Many people are talking about the eerie feeling regarding the current housing market.
It could be described as Real Estate Déjà vu. Déjà vu is the sense or feeling that one has lived through the current or present situation before.
This all seems too similar. The last time we had such significant long-term jumps in US housing prices was from 2002-2007. Right before everything tanked and the bubble burst seemingly before we realized.
Except, it’s not the same.
Not really. And while there is likely a recession on the horizon – likely in the coming days, it isn’t likely that the housing market will crash in the same fashion that we saw in 2008.
Those were vastly different times and the several economic implications that stimulated the crash are not the same as they are today.
Specifically, while we are seeing increases in interest rates, they are still lower than we saw in 2008. When we look closely, many of the mortgages that were provided by the banks were given to people with less-than-perfect credit. Termed “subprime mortgages”. They could often be described as predatory in nature because they were targeting people who were likely to default.
Beginning right before the turn of the millennium, efforts were made to make housing more affordable and achievable to more people. To do so, mortgage packages were put together for high-risk homeowners with lower down payments, higher (and adjustable) interest rates and unconventional terms.
Essentially the mortgage ended up costing more than what was originally thought leading to homeowner’s inability to pay for their mortgages. Inability to pay meant homeowners were forced out of their homes necessitating banks to foreclosure and sell the properties. Often times, they were then sold for a profit due to surging housing market.
As the practices continued, the home prices started to fall so people who foreclosed on their mortgage weren’t even able to get any money back leading to further financial ruin.
Another reason this market is vastly different than 2008 is there continues to be a massive shortage in houses due to a significant demand.
With housing prices continuing to increase from 2000-2005 and more people being able to “acquire a mortgage” significant efforts were made to build new construction at a rapid rate in hopes of turning a profit. With the default of many mortgages and a slowdown in people being able to afford new builds, there were thousands of new homes for sale.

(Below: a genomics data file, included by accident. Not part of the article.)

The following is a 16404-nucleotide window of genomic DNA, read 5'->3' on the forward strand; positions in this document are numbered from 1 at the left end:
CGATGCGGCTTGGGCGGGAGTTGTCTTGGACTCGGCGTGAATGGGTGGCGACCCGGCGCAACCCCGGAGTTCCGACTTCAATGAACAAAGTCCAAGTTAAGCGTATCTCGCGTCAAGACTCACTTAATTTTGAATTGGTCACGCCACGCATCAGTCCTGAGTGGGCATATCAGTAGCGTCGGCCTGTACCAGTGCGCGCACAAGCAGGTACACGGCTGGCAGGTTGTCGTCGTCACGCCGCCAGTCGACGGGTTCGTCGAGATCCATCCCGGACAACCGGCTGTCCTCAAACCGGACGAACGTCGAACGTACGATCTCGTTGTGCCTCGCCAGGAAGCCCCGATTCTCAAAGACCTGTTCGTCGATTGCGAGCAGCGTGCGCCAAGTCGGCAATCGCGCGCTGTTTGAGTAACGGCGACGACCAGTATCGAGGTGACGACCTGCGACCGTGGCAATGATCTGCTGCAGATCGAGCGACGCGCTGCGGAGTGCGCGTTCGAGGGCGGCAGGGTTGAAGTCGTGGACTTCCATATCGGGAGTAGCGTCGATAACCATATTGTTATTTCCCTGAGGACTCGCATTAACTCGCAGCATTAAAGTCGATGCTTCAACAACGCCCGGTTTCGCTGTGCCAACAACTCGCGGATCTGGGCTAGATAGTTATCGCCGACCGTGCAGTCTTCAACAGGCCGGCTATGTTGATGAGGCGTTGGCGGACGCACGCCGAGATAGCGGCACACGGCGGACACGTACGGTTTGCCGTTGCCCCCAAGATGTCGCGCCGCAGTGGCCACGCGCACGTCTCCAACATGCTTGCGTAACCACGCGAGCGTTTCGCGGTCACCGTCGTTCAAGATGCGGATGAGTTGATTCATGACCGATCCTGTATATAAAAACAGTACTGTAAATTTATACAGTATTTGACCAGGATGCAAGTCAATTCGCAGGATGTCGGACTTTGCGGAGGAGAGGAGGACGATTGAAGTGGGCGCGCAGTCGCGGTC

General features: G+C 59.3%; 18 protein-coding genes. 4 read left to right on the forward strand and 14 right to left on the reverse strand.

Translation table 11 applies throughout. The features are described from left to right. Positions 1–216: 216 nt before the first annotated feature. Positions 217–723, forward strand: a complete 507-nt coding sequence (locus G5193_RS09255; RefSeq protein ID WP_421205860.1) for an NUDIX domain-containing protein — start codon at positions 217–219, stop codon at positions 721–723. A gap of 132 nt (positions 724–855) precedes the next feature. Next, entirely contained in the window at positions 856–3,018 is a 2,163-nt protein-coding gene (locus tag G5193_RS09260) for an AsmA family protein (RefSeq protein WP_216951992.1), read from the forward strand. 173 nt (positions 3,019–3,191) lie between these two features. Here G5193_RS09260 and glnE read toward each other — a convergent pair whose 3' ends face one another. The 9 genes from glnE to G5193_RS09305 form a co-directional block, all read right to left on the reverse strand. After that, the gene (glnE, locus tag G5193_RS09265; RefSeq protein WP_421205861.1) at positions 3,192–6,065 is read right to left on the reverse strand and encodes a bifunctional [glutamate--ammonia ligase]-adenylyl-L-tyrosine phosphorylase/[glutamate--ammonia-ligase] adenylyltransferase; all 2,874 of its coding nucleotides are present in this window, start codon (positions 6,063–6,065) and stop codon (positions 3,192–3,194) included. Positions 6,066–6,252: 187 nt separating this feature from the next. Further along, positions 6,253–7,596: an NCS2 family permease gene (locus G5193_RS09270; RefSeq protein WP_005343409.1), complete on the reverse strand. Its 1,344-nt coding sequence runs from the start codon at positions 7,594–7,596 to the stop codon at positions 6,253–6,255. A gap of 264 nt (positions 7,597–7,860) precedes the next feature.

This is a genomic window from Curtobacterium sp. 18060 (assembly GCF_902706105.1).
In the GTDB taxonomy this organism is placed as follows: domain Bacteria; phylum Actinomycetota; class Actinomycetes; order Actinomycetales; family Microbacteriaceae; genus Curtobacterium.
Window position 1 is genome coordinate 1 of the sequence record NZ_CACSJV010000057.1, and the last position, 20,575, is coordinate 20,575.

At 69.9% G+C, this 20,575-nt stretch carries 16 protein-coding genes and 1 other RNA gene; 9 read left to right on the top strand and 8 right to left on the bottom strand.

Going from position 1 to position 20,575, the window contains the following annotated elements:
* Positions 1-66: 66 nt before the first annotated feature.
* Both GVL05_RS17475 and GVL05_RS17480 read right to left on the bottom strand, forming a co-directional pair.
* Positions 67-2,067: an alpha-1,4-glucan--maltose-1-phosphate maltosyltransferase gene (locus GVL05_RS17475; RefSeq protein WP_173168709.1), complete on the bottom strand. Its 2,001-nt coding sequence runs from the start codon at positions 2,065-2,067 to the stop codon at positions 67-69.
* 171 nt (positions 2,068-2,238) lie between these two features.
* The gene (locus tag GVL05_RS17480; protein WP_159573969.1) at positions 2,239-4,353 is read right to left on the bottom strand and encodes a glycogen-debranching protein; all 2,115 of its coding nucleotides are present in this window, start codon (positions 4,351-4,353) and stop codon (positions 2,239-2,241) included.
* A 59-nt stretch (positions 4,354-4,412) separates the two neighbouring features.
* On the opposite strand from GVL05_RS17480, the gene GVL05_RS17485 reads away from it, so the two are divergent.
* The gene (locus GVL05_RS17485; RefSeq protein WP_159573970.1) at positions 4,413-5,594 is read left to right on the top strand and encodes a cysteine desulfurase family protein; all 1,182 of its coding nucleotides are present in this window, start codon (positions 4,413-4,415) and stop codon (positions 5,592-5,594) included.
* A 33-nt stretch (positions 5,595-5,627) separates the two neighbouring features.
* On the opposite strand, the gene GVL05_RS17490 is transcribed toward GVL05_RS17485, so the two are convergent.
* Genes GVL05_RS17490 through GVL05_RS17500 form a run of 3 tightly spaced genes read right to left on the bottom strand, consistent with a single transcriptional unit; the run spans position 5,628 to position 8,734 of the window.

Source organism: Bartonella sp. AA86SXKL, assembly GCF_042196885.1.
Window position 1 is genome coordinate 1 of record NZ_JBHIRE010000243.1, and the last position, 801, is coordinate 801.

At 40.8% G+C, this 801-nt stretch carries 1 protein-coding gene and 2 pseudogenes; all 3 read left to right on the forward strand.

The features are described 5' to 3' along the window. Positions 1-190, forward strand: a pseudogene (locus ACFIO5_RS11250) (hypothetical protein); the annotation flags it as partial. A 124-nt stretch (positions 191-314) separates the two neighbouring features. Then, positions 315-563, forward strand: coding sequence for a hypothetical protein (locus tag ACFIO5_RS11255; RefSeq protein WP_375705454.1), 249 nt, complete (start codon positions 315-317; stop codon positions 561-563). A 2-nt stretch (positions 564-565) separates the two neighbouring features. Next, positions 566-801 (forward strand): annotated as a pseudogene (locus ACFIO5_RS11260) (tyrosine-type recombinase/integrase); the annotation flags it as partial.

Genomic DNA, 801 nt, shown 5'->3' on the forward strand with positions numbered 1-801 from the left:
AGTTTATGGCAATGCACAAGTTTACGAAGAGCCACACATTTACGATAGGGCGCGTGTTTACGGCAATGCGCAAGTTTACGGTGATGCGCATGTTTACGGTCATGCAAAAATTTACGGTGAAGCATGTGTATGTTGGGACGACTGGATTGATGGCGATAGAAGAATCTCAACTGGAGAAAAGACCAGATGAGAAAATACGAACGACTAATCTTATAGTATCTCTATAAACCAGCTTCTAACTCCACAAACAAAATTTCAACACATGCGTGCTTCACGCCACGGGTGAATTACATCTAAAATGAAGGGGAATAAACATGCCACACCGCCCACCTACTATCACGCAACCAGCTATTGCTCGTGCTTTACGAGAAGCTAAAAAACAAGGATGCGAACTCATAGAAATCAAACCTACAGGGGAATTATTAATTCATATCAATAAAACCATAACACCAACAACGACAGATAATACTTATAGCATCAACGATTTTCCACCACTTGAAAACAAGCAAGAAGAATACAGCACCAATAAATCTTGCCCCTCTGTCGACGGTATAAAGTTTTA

In the end, (2008) the number of houses available remained the same (surplus) but the demand for them to significantly decline.
In 2021, there is a huge demand for homes but a relatively low supply. We see this happening in Florida among the most popular places for new builds – houses can’t be built fast enough!
Comparing 2008 vs. 2021, the driving force between the increase housing prices are vastly different. In 2008, prices increased because more people were being qualified for mortgages leading to more being capable of buying houses. In 2021, it is purely a supply and demand situation – low supply, high demand. Because of these factors, it is significantly less likely that we will see a crash in the same aspect we saw in 2008.
So Why Is a Crash Unlikely?
The soaring prices in the housing market are related to supply and demand as opposed to ability to get mortgages. In 2008, home buying was made too affordable through aggressive marketers, greedy lenders and often unethical practices. Home financing is far more stringent in 2021 as compared to the mid-2000s and the values of homes continue to remain high.
Mortgages were just different.
In the mid-2000s many of the mortgages had seemingly low down-payments leading to significantly higher month-to-month mortgage payments that weren’t clear to homebuyers. Additionally, many homeowners were pushed to use variable mortgages rate which with increasing interest rates contributed to the inability to pay for loans.
New systems were put in place by the US Government – specifically the Federal Housing Administration or the FHA. The FHA loan was devised to help mostly new homebuyers and those with bad credit by through insuring a loan and providing better deals on loans. Further, they provide loans with low down payments, low closing costs and the ability to have insurance on a loan to prevent foreclosures.
While certain aspect of the 2008 housing crash has similar characteristics to what we are seeing today, the circumstances and driving forces are vastly different. The ongoing balance of supply and demand coupled with better regulatory practices put into place should curtail a housing crash.